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Horizontal Lifelines For Steep Pitch Applications

Jul 12, 2016 7:10:30 AM

When most people hear the phrase “fall protection” their minds immediately gravitate toward construction, loading and unloading railcars and trucks, or inspecting and maintaining crane rails, industrial machinery, and rooftop HVAC equipment.  Each of these scenarios requires work at height, and as such, fall protection is needed.  That said, there are countless additional applications for fall protection systems, and our recent horizontal lifeline installation on the Oculus Transportation Hub in the World Trade Center District is a case in point. 

WTC Hub - Ground Level

The World Trade Center Transportation Hub serves 250,000 daily commuters and draws visitors from around the world. The work of internationally acclaimed architect Santiago Calatrava, the WTC transportation hub rivals Grand Central Station in size and stature. According to Calatrava, the Oculus was designed to resemble a bird being released from a child’s hand. The years of delays and construction cost overruns associated with this project are well documented elsewhere, but this edition of Tech Talk discusses the challenges we faced while designing and installing the fall protection system for the structure.

WTC Hub 2

If you look carefully at the pictures above, you’ll notice an arc of overhead glass panels running the length of the concourse.  Each of these panels forming the skylight open—and they require periodic maintenance from the top of the structure.  At first glance, you’d think the main challenge here is finding a way to install a discrete fall protection system that does not detract from the architectural lines of the building.  We’ve done numerous fall protection systems on historic buildings and newer structures rich with architectural detail, but in this case, concealing the system from ground level was only part of the story.  The steep rooftop inclines meant that we needed to find a way to prevent a horizontal lifeline system from turning into a zip line in the event of a fall.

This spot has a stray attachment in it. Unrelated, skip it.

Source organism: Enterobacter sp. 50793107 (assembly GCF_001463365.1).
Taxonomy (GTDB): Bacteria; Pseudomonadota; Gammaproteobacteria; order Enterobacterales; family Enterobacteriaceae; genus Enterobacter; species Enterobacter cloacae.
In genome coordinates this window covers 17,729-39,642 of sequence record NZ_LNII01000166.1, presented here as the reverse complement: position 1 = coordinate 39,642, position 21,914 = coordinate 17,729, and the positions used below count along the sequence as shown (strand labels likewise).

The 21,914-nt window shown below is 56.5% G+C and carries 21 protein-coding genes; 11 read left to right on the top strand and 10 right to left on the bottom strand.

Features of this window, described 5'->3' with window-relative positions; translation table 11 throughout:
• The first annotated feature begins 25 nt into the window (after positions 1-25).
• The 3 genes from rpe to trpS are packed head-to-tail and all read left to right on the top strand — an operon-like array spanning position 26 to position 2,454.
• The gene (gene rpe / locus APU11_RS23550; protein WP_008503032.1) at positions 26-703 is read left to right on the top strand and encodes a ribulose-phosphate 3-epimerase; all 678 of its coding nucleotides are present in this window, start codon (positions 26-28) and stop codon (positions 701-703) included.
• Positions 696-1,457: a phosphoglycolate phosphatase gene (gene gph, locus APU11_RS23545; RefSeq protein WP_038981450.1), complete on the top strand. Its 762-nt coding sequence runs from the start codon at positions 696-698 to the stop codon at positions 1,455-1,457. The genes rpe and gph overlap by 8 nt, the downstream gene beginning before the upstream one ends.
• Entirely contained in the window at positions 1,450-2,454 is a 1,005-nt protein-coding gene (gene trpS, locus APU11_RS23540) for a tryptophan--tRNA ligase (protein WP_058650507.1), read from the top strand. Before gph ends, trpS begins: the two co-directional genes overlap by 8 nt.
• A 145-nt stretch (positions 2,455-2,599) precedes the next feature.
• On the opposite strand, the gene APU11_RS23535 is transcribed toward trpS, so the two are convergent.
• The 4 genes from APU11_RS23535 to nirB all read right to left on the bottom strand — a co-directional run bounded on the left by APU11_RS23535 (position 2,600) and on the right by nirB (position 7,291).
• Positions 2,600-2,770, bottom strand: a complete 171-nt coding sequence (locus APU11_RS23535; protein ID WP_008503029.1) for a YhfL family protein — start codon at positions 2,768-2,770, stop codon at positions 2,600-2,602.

wtc 3

From an OSHA compliance standpoint, we needed to design a system capable of limiting the maximum arresting force applied to a falling worker’s body to 1,800 pounds (OSHA 1915.159(b)(6)(ii)) and bringing the individual to a complete stop and limiting the maximum deceleration distance to 3.5 feet (OSHA 1915.159(b)(6)(iii)).  Our systems typically exceed OSHA requirements by limiting maximum arresting force to 900 pounds, but eliminating the potential zip line effect caused by the steep roof and bringing a fall victim to a complete stop within 3.5 feet presented significant design challenges.

To address these concerns, our engineers recommended the use of, and incorporated a tab towards the downhill side of each lifeline post to accept a rope grab system (5/8” diameter polyester/polypropylene rope and a mechanical device for locking onto the rope).  The rope grab device locks up during a fall, allowing the user to repel down from the nearest post to the catwalk in a safe manner. In addition to ensuring workers don’t tumble down the entire length of the lifeline system during a fall, the design has the added benefit of eliminating the need to install separate anchor points (one to serve as a single point anchor and the other dedicated to the horizontal lifeline) as shown below:

Dual Pupose HLL Single Point Anchor Post

This application illustrates the importance of an in-house engineering department.  In addition to the actual system design, our PE ran the calculations to verify the existing structural support used to attach the posts (beneath the roof deck) could safely handle the load forces during fall arrest.  The completed horizontal lifeline system consists of 800 feet of 316 stainless steel 7 x 7 cable, 54 intermediate posts, and 4 end anchors.  The pictures below were taken during the installation phase of the project:





With proper design and installation, effective fall protection systems can blend seamlessly into the design of even the most stunning architectural landmarks.  Most rooftop fall protection applications don’t have the same set of requirements outlined in this post, but our mission remains the same from project to project—keeping workers safe at any height.  To learn more about fall protection, or to discuss the specifics of your application, contact the safety professionals at Diversified Fall Protection for further assistance.